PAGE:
Overall, the entire exercise was successful, having established good supplier and customer base. We may repeat it next year if there is a need to procure more mangoes next year. If you have a farm within 200 km from Chennai, do drop us a mail at info@saverafarms.com .

5 comments:

  1. Excellent stuff. You will face challenges till both ends of the chain, producer and consumer, are educated. Any details on logistics and operation would be of great help.

    All the best.

    ReplyDelete
  2. hi, could you share with us what farm gate prices the farmers got for different varieties of mangoes

    ReplyDelete
    Replies
    1. Imampasand was procured at Rs 50-55 per kg while Banganpalli was procured at Rs 18-25 per kg.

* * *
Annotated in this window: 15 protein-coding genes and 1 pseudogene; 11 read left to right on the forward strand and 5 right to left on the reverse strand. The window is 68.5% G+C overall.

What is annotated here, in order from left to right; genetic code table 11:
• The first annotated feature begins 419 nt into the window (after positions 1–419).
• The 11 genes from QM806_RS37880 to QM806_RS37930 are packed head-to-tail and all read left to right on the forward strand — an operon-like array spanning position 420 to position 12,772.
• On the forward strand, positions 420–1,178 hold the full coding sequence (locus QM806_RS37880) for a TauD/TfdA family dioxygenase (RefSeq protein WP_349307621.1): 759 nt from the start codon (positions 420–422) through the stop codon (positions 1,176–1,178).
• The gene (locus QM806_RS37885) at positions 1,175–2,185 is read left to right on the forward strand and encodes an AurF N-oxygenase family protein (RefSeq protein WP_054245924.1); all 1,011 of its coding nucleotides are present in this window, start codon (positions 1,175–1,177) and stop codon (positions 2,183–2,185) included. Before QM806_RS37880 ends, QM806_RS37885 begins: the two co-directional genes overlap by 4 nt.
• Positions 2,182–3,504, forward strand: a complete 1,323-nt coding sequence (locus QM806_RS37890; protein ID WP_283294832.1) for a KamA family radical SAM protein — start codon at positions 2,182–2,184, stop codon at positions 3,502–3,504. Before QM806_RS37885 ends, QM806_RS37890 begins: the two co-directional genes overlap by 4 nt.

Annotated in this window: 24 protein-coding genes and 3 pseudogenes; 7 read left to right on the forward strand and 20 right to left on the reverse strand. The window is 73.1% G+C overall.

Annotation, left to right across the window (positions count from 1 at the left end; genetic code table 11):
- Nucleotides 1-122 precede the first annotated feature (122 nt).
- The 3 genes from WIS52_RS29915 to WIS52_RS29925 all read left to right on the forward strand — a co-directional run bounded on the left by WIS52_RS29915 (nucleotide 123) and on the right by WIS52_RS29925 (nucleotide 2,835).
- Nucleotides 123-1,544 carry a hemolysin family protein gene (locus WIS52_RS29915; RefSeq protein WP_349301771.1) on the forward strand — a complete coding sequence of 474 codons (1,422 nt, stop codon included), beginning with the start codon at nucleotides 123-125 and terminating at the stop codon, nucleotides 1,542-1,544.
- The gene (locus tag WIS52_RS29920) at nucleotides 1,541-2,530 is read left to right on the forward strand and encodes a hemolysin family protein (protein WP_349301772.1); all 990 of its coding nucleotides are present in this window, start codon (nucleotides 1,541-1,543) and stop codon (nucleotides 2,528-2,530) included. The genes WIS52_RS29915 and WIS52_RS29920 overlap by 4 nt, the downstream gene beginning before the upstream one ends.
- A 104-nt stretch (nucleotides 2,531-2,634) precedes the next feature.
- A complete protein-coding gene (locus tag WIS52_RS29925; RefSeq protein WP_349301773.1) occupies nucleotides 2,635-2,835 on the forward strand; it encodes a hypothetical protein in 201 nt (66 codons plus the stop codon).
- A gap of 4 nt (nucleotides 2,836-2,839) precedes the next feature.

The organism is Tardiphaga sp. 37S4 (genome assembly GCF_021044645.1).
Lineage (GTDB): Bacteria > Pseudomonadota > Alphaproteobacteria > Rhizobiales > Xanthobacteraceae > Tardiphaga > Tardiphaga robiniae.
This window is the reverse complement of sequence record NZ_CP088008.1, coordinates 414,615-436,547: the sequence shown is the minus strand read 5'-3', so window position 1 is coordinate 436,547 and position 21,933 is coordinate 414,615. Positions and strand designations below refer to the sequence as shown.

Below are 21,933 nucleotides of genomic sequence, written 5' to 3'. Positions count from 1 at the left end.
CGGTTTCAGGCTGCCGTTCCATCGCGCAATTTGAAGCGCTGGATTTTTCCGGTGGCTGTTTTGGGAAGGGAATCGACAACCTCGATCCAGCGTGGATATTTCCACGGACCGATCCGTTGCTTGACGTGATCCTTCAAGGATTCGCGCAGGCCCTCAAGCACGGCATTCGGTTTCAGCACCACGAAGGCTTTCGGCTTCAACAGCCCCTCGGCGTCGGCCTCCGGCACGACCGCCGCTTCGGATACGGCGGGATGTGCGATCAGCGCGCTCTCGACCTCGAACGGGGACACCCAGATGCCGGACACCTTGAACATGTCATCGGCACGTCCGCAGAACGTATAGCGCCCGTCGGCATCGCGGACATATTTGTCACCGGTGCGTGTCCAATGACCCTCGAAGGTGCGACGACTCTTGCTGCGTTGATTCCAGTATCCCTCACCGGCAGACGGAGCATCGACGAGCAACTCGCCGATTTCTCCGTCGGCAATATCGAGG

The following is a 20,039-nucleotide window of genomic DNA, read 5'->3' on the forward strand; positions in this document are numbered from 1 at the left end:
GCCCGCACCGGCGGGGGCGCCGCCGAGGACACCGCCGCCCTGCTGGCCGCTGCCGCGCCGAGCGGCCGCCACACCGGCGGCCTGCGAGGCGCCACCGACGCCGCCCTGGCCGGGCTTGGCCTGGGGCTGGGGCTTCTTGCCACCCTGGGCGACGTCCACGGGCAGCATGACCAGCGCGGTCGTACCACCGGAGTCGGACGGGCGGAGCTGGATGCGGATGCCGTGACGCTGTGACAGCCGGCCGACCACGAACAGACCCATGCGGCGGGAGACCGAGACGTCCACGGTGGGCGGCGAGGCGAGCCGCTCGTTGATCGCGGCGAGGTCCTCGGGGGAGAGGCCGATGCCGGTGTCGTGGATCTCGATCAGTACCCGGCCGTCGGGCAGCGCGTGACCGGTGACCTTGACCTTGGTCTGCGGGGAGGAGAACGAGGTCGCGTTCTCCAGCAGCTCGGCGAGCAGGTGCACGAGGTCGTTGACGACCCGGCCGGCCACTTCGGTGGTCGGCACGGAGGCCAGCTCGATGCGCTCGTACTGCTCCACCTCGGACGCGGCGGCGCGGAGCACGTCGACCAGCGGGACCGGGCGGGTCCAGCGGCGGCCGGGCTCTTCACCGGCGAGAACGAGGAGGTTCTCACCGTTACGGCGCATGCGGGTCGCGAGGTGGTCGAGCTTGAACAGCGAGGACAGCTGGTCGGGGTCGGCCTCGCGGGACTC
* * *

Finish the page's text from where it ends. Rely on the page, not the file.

Delete
    2. The technique of marketing fruits like mango in our country has to be learned from traders. Pack the fruits in visible trays, could use PET. Decorate the pack.
      Please do not use Etherel, use Ethylene gas, this is the international way, since the gas is produced naturally by the fruit. hold the fruit at 18 deg. C in an ethylene chamber for 4 days, there are several in Theni district, could be in other places too. Use Calcium Hypochlorate for final wash and rinse. Please have a wash stand built since contamination is a very big issue. Next year try to get prices close to Rs.250/- per Kg.

      Delete
  3. hi i tried to contact u over mail but mail returned pl help me to get u

    ReplyDelete